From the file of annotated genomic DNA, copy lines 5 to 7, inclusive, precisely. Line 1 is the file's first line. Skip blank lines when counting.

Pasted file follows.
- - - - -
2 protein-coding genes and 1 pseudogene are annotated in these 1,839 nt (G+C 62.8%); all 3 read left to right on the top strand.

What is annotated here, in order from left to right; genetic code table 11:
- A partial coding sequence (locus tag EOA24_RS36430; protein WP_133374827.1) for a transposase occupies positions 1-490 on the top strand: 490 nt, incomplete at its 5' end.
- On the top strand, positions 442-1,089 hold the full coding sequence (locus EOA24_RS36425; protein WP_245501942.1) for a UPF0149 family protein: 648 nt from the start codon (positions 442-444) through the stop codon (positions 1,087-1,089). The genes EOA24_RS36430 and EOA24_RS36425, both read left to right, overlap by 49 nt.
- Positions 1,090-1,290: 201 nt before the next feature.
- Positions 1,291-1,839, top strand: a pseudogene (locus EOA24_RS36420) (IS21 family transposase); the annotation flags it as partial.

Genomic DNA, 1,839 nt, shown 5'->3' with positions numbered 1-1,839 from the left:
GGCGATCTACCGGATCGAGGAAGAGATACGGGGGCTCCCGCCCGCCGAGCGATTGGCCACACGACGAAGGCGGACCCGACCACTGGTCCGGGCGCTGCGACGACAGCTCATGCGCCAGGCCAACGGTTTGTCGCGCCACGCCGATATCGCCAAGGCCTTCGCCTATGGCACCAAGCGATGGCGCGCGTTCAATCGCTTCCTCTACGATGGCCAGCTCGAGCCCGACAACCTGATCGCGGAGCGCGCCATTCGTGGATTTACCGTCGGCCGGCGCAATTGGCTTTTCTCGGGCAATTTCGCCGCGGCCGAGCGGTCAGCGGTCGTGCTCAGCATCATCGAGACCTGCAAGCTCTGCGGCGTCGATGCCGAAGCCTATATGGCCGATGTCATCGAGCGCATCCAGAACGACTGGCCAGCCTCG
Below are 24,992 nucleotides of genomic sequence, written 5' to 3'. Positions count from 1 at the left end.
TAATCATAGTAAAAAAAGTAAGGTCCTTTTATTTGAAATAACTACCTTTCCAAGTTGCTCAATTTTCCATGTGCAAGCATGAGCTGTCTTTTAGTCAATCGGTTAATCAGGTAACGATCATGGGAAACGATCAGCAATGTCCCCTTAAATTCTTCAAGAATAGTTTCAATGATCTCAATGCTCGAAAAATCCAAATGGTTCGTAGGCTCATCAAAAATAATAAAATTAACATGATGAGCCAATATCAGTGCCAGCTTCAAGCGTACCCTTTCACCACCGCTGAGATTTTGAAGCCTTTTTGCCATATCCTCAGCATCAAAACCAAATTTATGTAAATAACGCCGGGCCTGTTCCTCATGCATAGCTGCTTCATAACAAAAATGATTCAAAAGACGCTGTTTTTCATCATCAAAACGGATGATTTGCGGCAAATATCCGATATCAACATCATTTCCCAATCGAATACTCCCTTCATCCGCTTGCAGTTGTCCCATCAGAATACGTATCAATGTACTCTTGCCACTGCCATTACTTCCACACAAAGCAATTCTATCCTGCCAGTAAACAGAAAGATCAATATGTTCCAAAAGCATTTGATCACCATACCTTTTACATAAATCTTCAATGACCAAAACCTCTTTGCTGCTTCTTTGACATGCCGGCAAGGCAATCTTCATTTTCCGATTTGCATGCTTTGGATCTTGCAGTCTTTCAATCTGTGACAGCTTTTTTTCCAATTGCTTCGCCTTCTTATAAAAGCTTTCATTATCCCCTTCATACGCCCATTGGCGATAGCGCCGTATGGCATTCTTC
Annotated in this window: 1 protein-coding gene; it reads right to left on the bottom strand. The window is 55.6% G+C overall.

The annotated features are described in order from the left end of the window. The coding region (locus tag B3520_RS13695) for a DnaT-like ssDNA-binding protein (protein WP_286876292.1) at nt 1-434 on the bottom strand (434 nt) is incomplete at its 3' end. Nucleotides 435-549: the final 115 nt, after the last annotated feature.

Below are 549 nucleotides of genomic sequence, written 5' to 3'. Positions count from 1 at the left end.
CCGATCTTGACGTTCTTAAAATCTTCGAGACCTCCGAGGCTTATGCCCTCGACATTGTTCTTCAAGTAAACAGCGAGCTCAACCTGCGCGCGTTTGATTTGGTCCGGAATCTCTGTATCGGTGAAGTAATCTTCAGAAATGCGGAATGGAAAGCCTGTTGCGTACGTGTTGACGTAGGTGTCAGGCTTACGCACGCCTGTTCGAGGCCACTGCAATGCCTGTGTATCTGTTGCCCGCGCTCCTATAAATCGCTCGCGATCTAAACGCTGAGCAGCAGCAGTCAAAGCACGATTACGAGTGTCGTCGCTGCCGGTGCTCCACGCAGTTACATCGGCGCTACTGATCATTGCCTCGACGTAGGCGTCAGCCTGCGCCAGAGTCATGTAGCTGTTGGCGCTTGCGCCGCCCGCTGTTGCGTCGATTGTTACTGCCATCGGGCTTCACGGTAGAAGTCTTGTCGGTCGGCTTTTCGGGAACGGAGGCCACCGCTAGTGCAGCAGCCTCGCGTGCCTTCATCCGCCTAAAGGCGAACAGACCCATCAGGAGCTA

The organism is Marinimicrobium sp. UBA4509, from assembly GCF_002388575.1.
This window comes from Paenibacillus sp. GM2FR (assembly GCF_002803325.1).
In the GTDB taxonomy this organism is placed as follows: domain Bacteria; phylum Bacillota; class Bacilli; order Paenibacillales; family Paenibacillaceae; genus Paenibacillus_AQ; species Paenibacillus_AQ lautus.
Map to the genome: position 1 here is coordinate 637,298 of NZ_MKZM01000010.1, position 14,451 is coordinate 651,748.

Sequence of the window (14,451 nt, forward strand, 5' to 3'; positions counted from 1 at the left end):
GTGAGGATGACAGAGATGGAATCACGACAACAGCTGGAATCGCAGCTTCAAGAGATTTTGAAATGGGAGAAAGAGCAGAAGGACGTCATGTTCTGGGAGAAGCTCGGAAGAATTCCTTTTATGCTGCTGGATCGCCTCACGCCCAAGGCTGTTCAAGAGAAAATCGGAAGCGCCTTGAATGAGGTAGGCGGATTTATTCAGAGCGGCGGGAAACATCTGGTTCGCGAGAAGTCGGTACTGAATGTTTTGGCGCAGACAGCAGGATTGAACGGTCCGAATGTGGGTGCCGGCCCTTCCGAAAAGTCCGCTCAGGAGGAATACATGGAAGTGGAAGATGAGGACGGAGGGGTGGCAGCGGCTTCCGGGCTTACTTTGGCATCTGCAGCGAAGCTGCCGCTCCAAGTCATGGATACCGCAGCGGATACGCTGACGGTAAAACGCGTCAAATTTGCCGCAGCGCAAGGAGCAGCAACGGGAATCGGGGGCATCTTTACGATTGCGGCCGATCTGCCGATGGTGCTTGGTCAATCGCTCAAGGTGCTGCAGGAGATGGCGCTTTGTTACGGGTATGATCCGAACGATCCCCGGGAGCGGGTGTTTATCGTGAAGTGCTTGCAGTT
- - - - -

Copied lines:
- Positions 1,090-1,290: 201 nt before the next feature.
- Positions 1,291-1,839, top strand: a pseudogene (locus EOA24_RS36420) (IS21 family transposase); the annotation flags it as partial.

Genomic DNA, 1,839 nt, shown 5'->3' with positions numbered 1-1,839 from the left: